Monday, September 15, 2008

Medicare Hospice Protection Act of 2008

The NHPCO (National Hospice and Palliative Care Organization) has kicked it up a notch in regards to the proposed cuts to the Medicare Hospice Benefit.

Not only has NHPCO sued Medicare (CMS), but 10 bipartisan members of Congress have now proposed the Medicare Hospice Protection Act of 2008. This bill is meant to delay the phaseout (reduction) of the wage index Medicare had put forth earlier this year. The NHPCO is working with a advocacy (or lobbying) organization called the Alliance for Care at the End of Life (itself a creation of the NHPCO.) Both sites have a lot of information about the act and tools to easily write your local legislators to give support.

An excerpt from a letter from the sponsoring legislators to the White House gets to the importance of this act:

Cuts of this magnitude need to be carefully scrutinized through an open and transparent process and should not be rushed. This proposal to eliminate the current budget neutrality factor was proposed for the first time by the Administration’s FY2009 Budget. The Medicare Payment Advisory Commission (MedPAC) and CMS are just beginning to study hospice payment issues. If a final rule is issued without a better understanding of all aspects of hospice reimbursement, the Administration risks issuing a regulation that is unnecessary and overly burdensome on hospice providers and patients.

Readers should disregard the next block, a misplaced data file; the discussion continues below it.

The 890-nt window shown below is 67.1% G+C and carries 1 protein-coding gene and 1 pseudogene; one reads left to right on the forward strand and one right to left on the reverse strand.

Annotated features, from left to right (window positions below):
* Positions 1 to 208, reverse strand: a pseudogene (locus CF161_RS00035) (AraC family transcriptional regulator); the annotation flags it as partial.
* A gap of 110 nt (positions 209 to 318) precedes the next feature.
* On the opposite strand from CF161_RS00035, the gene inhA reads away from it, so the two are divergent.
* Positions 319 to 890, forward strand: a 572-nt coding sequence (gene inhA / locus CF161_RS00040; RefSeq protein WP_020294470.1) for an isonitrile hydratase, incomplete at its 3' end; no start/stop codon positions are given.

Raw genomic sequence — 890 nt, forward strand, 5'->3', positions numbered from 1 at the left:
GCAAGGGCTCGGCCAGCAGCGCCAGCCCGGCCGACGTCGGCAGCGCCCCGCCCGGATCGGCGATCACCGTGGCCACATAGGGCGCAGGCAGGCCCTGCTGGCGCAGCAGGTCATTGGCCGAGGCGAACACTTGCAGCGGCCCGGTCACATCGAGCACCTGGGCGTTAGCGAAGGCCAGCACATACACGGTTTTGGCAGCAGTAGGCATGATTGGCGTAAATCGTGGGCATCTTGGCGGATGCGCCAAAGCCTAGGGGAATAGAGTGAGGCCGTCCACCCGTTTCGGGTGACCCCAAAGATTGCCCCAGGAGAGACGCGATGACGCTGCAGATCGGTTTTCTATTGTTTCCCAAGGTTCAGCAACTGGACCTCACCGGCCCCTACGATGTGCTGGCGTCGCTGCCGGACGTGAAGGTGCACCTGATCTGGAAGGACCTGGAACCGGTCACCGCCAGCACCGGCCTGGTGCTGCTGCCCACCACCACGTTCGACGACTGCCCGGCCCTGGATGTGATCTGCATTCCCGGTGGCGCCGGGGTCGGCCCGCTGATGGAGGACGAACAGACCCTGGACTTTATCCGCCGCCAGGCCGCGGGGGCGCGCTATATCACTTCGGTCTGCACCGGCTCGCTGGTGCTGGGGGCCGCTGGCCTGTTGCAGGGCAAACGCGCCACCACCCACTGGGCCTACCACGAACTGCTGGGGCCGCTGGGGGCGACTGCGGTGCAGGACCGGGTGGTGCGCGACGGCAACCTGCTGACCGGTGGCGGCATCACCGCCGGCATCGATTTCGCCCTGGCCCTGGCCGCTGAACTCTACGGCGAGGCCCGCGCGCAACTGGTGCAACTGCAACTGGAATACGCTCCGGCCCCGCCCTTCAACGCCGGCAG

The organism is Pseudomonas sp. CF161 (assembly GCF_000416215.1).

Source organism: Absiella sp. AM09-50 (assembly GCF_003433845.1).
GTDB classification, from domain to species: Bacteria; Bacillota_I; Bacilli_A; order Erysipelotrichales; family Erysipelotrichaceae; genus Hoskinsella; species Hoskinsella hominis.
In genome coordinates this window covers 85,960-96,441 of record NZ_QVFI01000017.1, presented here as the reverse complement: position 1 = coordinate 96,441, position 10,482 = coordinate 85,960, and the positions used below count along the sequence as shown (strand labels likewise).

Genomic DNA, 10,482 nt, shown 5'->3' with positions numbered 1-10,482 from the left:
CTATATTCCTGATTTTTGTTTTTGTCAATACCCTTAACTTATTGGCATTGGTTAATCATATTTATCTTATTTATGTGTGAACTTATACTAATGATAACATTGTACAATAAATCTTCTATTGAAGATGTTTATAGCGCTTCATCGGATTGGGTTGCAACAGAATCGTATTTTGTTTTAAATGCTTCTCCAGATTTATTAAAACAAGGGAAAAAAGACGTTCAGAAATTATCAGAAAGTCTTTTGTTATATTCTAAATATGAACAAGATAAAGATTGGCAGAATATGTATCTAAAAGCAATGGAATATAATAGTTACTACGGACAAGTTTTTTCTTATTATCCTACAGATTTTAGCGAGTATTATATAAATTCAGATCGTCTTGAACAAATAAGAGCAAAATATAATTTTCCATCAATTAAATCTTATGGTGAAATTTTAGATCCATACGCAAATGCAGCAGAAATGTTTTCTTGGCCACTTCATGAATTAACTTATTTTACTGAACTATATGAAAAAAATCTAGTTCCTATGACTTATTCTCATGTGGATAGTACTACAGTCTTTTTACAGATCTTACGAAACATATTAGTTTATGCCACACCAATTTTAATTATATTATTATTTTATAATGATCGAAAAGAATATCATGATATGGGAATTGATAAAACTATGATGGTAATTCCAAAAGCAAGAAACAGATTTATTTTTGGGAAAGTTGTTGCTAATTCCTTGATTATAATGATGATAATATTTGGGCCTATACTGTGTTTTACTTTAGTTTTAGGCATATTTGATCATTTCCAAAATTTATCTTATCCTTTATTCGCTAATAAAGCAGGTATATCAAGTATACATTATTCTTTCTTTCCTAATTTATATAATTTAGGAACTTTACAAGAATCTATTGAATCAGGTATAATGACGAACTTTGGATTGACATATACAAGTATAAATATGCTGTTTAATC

Some important things to note:
  • This legislation only delays the reduction by one year to allow for further negotiation.
  • The reduction will amount to an averaged 4.5% reduced payment to hospice agencies
  • Costs for hospice care are increasing (gas, nurse salaries, insurance premiums)
I guess Pat Roberts (R-Kan) got my email, because he is one of the sponsoring senators. So as you can see one person CAN make a difference*, so in this political season, get off your grassroots and make some noise!

Hospice Guy at Hospice Blog has two short posts about the lawsuit and the legislation, as does the Hospice Foundation of America Blog.

Quick side comment: All the press releases refer to terminally ill patients or end-of-life-care (with or without hyphens); but curiously 'death' or 'dying patients' are rarely mentioned. Maybe this is a topic for another blog post. Any readers have thoughts on this measured choice of words?

*I bet some other people contacted Sen. Roberts as well. But my letter was a really good one.

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